Adults, do you need a booster shot?

by Symptom Advice on December 29, 2011

Time to check your health records: Kids aren’t the only ones who need their shots

Infants, children and teens are not the only ones who need immunization.

“Adults that are not current on immunizations put themselves and other people at risk,” said Dr. Yoon-Taek Chun of Pocono Pediatrics and Adolescent Medicine in East Stroudsburg.

Following a vaccination schedule throughout your lifetime can save you from a lot of time in the doctor’s office as well as a potential long-term toll on your body.

Consider the following:

Pneumococcal infection causes severe disease in children under age 5. Before a vaccine was available, the infection caused more than 700 cases of meningitis, 13,000 blood infections and about 5 million ear infections. It can also lead to pneumonia, deafness and brain damage, according to the U.S. Department of Health and Human Services.

If that wasn’t bad enough, consider that pneumococcal infections can be hard to treat because the bacteria have become resistant to some drugs.

In this case, prevention is much easier and less traumatic for children who could simply receive the four-dose vaccine.

Immunizing children also helps protect the health of others, especially those who are not immunized. “This protection also slows down or stops disease outbreaks,” Chun said.

Not only do children need to follow a vaccination schedule, adults do as well.

Consider that sharp cut from a metal object. when was the last time you had a tetanus shot? The protection lasts 10 years for adults.

Do you want to be cut on a rusty nail and trust that your last shot wasn’t 20 years ago?

Haemophilus influenzae type B (Hib)

Human papilloma virus (HPV)

Influenza (seasonal flu)

Japanese encephalitis (JE)

Pertussis (whooping cough)

Poliomyelitis (polio)

Rubella (German measles)

Shingles (herpes zoster)

Varicella (chickenpox)

First dose: Ages birth to 2 months.

Second dose: Ages 1 and 4 months.

Third and final dose: Ages 6 to 12 months.

First dose: Can be given any time.

Second dose: one to two months after the first dose.

Third dose: between four and six months after the first dose.

Adolescents 11 to 15 years of age may need only two doses of hepatitis B vaccine, separated by four to six months.

First dose: Age 2 months.

Second dose: one to two months later.

The third and final dose should be given at ages 6 to 12 months.

If an adult has never been vaccinated, the first dose may be given any time.

Second dose: one to two months later.

Third dose: six to 12 months after that.

MMRV vaccine may be given to children ages 1 through 12 years to protect them from the four diseases.

Two doses of MMRV vaccine are recommended:

First dose: Ages 12 through 15 months.

Second dose: Ages 4 through 5 years.

Anyone 13 or older who needs protection from these diseases should get MMR and Varicella vaccines as separate shots.

Children should get five doses of DTaP vaccine.

First dose: Ages 2 months

Second dose: Age 4 months

Third dose: Age 6 months

Fourth dose: Ages 15 to 18 months

Fifth dose: Ages 4 to 6 years

DTaP vaccine is only recommended for children under age 7. Older children, adolescents and adults still need protection from tetanus and diphtheria. a booster shot called Td is recommended at ages 11 to 12 years and then every 10 years.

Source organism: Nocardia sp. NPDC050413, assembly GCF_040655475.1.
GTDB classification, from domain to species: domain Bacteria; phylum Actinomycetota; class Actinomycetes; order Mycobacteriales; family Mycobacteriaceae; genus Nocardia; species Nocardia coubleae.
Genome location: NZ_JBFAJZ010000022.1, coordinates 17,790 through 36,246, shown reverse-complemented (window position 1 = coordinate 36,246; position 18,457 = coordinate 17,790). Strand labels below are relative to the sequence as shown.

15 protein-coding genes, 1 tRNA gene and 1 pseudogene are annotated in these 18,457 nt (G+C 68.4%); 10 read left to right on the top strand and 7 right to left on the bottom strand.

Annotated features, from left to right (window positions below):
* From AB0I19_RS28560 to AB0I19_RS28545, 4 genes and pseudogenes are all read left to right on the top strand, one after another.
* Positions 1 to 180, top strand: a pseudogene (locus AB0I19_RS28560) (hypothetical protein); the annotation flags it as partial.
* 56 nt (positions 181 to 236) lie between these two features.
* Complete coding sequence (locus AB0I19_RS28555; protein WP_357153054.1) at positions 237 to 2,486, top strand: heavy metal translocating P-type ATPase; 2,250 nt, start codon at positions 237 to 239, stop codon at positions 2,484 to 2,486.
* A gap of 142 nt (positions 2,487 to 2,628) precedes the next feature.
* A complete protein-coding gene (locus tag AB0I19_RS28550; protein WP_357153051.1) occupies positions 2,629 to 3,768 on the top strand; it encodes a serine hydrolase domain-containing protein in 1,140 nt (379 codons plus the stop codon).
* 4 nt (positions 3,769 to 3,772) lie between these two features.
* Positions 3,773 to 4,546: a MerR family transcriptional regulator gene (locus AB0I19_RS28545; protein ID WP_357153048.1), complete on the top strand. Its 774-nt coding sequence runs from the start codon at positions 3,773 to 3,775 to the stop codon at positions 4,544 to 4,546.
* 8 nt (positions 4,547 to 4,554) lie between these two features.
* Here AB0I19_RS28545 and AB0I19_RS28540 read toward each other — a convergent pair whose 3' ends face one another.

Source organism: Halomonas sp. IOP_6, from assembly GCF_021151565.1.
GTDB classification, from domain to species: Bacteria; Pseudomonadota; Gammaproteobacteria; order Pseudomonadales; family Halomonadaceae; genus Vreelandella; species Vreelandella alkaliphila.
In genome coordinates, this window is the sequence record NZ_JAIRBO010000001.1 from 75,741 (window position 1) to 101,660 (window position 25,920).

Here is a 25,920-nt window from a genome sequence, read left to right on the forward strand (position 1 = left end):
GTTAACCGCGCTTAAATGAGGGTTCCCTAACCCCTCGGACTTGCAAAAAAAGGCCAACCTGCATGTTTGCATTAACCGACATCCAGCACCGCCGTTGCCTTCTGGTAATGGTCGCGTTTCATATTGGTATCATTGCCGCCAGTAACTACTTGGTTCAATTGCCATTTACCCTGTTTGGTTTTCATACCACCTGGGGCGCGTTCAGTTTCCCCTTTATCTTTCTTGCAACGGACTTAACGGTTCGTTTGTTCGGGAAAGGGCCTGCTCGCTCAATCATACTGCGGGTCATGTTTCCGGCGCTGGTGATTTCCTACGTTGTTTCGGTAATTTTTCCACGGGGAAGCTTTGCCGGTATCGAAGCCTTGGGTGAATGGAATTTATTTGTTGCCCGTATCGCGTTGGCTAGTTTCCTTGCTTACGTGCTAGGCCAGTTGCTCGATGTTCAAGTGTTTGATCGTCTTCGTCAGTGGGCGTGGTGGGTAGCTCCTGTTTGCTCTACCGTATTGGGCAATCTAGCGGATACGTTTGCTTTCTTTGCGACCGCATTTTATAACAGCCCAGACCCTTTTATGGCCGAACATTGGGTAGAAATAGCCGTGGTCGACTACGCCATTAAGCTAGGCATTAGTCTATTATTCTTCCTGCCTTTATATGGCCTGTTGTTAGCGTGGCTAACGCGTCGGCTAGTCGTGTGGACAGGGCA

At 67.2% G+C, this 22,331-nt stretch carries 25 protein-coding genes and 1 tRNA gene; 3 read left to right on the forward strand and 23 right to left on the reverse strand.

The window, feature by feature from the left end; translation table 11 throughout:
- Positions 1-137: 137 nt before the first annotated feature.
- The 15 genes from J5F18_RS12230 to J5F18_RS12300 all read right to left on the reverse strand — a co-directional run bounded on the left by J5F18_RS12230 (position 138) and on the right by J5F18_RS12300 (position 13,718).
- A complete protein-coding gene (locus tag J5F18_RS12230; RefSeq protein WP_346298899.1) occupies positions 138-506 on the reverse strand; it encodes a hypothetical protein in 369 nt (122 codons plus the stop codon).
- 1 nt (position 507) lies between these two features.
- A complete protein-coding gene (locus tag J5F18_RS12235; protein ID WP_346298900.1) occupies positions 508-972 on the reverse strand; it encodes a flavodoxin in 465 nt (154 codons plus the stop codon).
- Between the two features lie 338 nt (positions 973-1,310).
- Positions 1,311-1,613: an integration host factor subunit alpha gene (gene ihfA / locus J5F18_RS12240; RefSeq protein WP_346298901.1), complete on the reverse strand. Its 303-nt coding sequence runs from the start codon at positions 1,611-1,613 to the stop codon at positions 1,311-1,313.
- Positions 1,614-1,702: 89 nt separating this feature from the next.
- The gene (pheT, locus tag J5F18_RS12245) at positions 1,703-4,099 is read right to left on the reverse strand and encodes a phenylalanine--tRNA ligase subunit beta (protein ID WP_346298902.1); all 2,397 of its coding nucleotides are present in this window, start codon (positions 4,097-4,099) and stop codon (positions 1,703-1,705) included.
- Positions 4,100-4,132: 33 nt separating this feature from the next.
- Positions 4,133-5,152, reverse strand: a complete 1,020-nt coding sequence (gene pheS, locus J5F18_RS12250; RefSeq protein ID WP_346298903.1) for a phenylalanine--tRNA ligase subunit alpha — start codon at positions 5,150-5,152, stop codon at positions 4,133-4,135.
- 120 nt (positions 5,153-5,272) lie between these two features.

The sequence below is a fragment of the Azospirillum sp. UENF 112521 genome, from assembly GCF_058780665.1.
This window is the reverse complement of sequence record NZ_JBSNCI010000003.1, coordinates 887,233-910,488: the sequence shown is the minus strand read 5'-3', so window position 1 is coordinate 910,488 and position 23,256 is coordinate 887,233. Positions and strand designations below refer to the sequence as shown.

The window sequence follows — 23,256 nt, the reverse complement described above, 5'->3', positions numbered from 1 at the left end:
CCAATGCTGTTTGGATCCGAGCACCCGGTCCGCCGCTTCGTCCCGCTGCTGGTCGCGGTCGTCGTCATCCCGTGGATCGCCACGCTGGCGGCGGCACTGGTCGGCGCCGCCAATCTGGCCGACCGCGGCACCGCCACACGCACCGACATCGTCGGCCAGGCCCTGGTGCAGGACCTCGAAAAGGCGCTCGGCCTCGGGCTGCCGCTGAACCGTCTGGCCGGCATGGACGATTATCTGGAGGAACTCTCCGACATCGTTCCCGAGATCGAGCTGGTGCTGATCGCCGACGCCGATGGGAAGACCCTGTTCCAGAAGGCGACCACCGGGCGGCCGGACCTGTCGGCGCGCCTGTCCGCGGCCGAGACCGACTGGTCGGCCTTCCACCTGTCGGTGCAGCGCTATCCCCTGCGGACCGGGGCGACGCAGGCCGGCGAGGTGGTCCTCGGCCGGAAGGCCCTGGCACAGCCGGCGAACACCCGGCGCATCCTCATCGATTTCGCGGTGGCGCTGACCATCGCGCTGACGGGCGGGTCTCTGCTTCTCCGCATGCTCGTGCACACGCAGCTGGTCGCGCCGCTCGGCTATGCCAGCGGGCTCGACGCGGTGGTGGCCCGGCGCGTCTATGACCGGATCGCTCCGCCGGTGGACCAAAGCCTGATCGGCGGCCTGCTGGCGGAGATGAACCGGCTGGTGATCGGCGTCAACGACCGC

First dose: Age 2 month

Second dose: Age 4 months

Third dose: Age 6 months

Children should receive all three doses by age 32 weeks.

First dose: Age 2 months

Second dose: Age 4 months

Third dose: Age 6 months

Fourth dose: Ages 12 to 15 months

First dose: Age 2 months

Second dose: Age 6 months

Third dose: Ages 12 to 15 months

Older children and adults with special health conditions should get the vaccine. these conditions include sickle cell disease, HIV/AIDS, removal of spleen, bone marrow transplant and cancer treatment with drugs.

Haemophilus Influenzae type b (HIB): a disease caused by a bacteria and usually strikes children under 5 years old.

Polio: a disease caused by a virus. It enters the body through the mouth. Sometimes it does not cause an illness. but sometimes it causes paralysis. It can kill people, usually by paralyzing the muscles that help them breathe.

Measles: a disease caused by a virus, and symptoms include rash, cough, runny nose, eye irritation and fever.

Mumps: a virus that produces fever, headache and swollen glands.

Rubella (German Measles): a virus that causes rash, mild fever and arthritis (mostly in women).

Chickenpox (Varicella): Can cause rash, itching, fever and tiredness. It can lead to severe skin infection, scars, pneumonia, brain damage or death. a person with chickenpox can also get shingles.

Rotavirus: this is a virus that can cause severe diarrhea, mostly in babies and young children. It is often accompanied by vomiting and fever. almost all children can get rotavirus infection before age 5.

Pneumococcal conjugate: this is a infection with Streptococcus pneumonia bacteria and can result in a serious illness and death. It is the leading cause of bacterial meningitis in the United States.

Diphtheria: Caused by bacteria, it causes a thick covering in the back of the throat and can lead to breathing problems, paralysis, heart failure and death.

Tetanus (Lockjaw): a bacteria causing a painful tightening of the muscles. Can lead to locking of the jaw.

Pertussis: a bacteria causing coughing spells preventing infants from eating, drinking or breathing. It can lead to pneumonia, seizures, brain damage and death.

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